I really enjoyed this novel, possibly as much as I did The Other Boleyn Girl. The constant changing of perspectives had the potential to be confusing, however, Gregory made it work brilliantly, and the story is well-paced. The only downside that I can think of is that it was, at times, a little repetitive.
It was invigorating to read Anne of Cleves as an intelligent young woman who drew the short-straw when she was selected by Henry Tudor as his fourth wife, but then grabbed the opportunity for independence when it was presented to her.
It is amusing yet sad to think of Katherine Howard as a clueless, silly girl too young to be a wife, who thought it would be fun to be married to a King old enough to be her grandfather, yet who paid the highest price for her family's ongoing quest for power.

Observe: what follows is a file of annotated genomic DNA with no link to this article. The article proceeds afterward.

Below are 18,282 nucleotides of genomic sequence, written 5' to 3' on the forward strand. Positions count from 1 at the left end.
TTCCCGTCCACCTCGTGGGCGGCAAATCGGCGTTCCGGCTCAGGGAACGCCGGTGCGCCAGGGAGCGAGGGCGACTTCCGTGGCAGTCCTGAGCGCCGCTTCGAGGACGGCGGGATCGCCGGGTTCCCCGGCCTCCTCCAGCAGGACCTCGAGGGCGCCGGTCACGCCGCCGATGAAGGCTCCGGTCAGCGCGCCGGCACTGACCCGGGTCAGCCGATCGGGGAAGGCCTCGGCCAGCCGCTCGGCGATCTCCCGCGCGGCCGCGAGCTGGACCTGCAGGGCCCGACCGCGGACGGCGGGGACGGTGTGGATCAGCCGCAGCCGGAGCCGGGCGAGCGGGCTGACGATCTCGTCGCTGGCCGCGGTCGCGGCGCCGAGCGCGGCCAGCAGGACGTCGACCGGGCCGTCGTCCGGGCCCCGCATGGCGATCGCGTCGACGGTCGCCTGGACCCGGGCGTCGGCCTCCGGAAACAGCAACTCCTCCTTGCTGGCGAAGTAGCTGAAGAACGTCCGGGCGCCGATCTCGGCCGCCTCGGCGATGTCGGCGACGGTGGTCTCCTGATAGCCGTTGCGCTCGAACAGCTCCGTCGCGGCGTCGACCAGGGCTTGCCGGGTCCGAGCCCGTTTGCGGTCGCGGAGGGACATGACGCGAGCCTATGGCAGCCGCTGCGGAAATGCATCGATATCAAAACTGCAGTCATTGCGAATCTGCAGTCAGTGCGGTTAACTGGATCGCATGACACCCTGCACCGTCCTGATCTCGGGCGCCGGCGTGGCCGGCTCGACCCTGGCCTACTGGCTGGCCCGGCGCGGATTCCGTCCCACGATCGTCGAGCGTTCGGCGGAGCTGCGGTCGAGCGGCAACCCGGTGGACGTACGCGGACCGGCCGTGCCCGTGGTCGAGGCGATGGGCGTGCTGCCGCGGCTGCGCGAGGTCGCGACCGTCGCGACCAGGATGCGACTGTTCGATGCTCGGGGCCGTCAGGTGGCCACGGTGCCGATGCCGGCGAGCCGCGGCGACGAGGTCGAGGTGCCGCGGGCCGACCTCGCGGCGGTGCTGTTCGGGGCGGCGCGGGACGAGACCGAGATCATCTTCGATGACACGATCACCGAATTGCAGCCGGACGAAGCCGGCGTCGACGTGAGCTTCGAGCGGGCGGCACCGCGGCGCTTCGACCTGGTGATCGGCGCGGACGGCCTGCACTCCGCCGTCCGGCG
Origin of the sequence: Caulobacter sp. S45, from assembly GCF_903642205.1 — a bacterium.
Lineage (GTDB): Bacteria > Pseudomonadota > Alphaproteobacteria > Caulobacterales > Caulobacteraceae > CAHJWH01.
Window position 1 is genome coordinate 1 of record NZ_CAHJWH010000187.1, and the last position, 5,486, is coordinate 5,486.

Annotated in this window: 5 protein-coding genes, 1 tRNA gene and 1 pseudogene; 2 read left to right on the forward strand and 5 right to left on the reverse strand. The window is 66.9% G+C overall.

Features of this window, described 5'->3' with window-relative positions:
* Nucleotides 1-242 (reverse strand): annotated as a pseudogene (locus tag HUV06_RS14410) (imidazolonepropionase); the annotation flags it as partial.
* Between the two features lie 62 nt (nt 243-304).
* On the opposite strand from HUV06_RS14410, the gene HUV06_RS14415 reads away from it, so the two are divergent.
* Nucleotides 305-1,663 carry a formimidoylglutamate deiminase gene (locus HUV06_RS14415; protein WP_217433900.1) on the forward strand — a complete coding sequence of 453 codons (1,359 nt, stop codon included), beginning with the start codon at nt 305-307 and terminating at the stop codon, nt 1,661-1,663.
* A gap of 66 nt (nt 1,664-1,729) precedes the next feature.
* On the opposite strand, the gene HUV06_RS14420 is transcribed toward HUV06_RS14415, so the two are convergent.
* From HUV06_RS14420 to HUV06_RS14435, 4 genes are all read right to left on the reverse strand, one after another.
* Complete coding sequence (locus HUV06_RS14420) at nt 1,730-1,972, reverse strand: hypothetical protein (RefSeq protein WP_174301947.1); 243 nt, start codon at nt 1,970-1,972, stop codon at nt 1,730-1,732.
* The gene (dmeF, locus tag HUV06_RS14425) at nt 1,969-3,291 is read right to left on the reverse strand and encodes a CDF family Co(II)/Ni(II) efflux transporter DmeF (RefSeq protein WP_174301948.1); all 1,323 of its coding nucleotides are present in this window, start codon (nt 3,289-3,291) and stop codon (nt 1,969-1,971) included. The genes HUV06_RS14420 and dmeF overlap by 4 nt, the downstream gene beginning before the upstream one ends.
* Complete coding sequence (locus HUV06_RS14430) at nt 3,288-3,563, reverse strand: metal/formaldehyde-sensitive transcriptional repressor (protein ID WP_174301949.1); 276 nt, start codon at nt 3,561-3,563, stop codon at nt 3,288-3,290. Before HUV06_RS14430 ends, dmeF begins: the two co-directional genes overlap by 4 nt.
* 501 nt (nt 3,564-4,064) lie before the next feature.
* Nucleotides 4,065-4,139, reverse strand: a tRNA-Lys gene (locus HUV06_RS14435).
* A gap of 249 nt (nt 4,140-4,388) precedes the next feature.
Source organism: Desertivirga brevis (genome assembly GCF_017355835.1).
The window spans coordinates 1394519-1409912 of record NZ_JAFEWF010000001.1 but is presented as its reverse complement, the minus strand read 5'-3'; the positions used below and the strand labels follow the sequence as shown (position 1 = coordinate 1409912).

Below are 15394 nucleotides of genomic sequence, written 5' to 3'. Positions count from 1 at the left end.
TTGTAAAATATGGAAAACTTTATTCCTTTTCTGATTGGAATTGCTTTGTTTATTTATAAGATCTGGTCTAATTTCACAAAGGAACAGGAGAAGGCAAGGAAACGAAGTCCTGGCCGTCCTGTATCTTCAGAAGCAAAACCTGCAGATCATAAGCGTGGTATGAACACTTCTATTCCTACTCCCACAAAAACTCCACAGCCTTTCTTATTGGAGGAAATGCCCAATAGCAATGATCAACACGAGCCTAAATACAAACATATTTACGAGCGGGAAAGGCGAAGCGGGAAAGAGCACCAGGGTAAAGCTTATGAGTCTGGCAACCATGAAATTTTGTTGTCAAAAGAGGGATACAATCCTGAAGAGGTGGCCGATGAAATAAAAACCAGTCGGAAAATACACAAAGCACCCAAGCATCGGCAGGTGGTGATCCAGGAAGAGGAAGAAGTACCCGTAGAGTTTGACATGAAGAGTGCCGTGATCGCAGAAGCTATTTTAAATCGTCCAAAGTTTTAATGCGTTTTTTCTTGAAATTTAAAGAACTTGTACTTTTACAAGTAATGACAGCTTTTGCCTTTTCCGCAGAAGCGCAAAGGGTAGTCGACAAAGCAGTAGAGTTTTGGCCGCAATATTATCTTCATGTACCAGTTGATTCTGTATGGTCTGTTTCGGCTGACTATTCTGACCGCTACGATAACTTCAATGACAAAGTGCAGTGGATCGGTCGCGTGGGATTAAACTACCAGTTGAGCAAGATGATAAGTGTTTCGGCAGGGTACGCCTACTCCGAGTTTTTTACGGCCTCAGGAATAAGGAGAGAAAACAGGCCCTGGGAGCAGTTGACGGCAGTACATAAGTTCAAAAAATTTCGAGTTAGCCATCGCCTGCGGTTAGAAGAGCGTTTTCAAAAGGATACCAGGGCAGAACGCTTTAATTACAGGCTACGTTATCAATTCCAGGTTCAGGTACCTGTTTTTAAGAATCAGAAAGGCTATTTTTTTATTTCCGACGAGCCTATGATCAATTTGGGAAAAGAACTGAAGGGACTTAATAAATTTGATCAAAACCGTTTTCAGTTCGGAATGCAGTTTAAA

It is also very intriguing to read a perspective of Jane Boleyn. Desperate, selfish and slightly insane Jane, whose greed sent her husband George and sister-in-law Anne to the scaffold, and then many years later in a bizarre case of history repeating, Katherine Howard and herself followed in their footsteps.
As a historian, Philippa Gregory writes brilliant historical fiction, and I recommend her Tudor fiction novels to anyone who likes a good read, and especially to those into hist-fic. Her novels are thick, but so very easy to read.
Anyone who knows me would know that I love, love, love books. At every opportunity I am reading, so I have decided to dedicate some of my reading for the New Year to a couple very interesting online reading challenges that I stumbled across recently.
1. The Six Wives of Henry VIII by Alison Weir (non-fiction: the life and death of Henry Tudor's wives) **COMPLETED**